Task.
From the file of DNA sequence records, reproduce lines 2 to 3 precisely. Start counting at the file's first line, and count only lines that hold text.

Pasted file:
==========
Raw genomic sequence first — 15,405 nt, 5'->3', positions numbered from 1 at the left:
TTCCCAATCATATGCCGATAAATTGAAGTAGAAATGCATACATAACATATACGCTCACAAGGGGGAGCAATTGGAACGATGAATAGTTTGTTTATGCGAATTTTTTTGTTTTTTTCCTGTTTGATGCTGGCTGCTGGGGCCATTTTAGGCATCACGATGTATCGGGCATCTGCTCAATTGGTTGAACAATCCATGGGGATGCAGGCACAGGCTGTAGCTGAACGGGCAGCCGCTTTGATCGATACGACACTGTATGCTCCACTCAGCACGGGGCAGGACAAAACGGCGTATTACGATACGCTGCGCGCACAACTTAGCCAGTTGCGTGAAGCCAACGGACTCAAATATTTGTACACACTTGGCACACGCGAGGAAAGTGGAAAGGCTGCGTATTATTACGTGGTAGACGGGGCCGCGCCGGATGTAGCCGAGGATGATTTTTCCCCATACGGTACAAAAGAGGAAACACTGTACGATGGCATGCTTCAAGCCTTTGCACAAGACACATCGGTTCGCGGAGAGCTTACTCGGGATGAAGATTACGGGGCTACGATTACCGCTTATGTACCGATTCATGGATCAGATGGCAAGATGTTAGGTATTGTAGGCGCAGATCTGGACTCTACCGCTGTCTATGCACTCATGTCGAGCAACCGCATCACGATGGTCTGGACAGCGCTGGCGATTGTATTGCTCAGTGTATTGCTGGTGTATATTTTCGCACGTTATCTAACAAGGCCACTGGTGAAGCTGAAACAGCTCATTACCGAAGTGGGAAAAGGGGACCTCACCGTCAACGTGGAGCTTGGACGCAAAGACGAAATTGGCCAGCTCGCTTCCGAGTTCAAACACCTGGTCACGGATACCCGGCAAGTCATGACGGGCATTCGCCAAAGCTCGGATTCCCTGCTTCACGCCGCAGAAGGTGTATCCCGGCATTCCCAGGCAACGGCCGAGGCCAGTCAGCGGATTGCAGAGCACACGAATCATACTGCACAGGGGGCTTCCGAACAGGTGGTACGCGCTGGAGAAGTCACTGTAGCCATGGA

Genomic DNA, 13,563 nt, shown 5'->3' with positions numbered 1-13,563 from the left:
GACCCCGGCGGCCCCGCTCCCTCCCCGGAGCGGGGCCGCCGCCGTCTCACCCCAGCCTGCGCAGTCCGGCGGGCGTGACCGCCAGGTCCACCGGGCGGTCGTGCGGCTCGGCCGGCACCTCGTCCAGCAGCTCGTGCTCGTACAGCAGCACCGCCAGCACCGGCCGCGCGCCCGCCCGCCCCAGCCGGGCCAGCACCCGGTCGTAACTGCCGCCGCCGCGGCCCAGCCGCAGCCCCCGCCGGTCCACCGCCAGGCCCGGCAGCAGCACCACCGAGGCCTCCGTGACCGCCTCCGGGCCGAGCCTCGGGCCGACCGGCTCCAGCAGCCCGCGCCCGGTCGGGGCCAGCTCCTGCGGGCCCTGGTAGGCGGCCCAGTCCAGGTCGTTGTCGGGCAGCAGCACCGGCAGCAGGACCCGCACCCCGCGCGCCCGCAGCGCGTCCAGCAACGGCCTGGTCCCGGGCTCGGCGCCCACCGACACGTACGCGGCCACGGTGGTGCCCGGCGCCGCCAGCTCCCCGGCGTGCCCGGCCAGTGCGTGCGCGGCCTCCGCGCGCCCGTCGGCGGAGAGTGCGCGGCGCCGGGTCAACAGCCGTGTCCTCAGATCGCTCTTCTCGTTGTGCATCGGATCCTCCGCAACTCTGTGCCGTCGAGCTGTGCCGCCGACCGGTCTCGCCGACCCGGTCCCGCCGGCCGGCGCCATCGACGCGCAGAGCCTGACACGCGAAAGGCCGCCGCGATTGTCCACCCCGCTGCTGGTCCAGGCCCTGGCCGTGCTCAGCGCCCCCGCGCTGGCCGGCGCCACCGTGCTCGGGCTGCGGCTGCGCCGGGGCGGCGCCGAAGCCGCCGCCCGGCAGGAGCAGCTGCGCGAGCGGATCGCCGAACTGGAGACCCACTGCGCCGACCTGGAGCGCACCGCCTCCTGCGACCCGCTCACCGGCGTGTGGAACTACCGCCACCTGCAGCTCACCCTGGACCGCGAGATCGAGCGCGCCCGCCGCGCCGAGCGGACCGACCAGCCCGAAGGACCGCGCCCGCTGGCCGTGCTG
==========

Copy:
TTCCCAATCATATGCCGATAAATTGAAGTAGAAATGCATACATAACATATACGCTCACAAGGGGGAGCAATTGGAACGATGAATAGTTTGTTTATGCGAATTTTTTTGTTTTTTTCCTGTTTGATGCTGGCTGCTGGGGCCATTTTAGGCATCACGATGTATCGGGCATCTGCTCAATTGGTTGAACAATCCATGGGGATGCAGGCACAGGCTGTAGCTGAACGGGCAGCCGCTTTGATCGATACGACACTGTATGCTCCACTCAGCACGGGGCAGGACAAAACGGCGTATTACGATACGCTGCGCGCACAACTTAGCCAGTTGCGTGAAGCCAACGGACTCAAATATTTGTACACACTTGGCACACGCGAGGAAAGTGGAAAGGCTGCGTATTATTACGTGGTAGACGGGGCCGCGCCGGATGTAGCCGAGGATGATTTTTCCCCATACGGTACAAAAGAGGAAACACTGTACGATGGCATGCTTCAAGCCTTTGCACAAGACACATCGGTTCGCGGAGAGCTTACTCGGGATGAAGATTACGGGGCTACGATTACCGCTTATGTACCGATTCATGGATCAGATGGCAAGATGTTAGGTATTGTAGGCGCAGATCTGGACTCTACCGCTGTCTATGCACTCATGTCGAGCAACCGCATCACGATGGTCTGGACAGCGCTGGCGATTGTATTGCTCAGTGTATTGCTGGTGTATATTTTCGCACGTTATCTAACAAGGCCACTGGTGAAGCTGAAACAGCTCATTACCGAAGTGGGAAAAGGGGACCTCACCGTCAACGTGGAGCTTGGACGCAAAGACGAAATTGGCCAGCTCGCTTCCGAGTTCAAACACCTGGTCACGGATACCCGGCAAGTCATGACGGGCATTCGCCAAAGCTCGGATTCCCTGCTTCACGCCGCAGAAGGTGTATCCCGGCATTCCCAGGCAACGGCCGAGGCCAGTCAGCGGATTGCAGAGCACACGAATCATACTGCACAGGGGGCTTCCGAACAGGTGGTACGCGCTGGAGAAGTCACTGTAGCCATGGA

Genomic DNA, 13,563 nt, shown 5'->3' with positions numbered 1-13,563 from the left: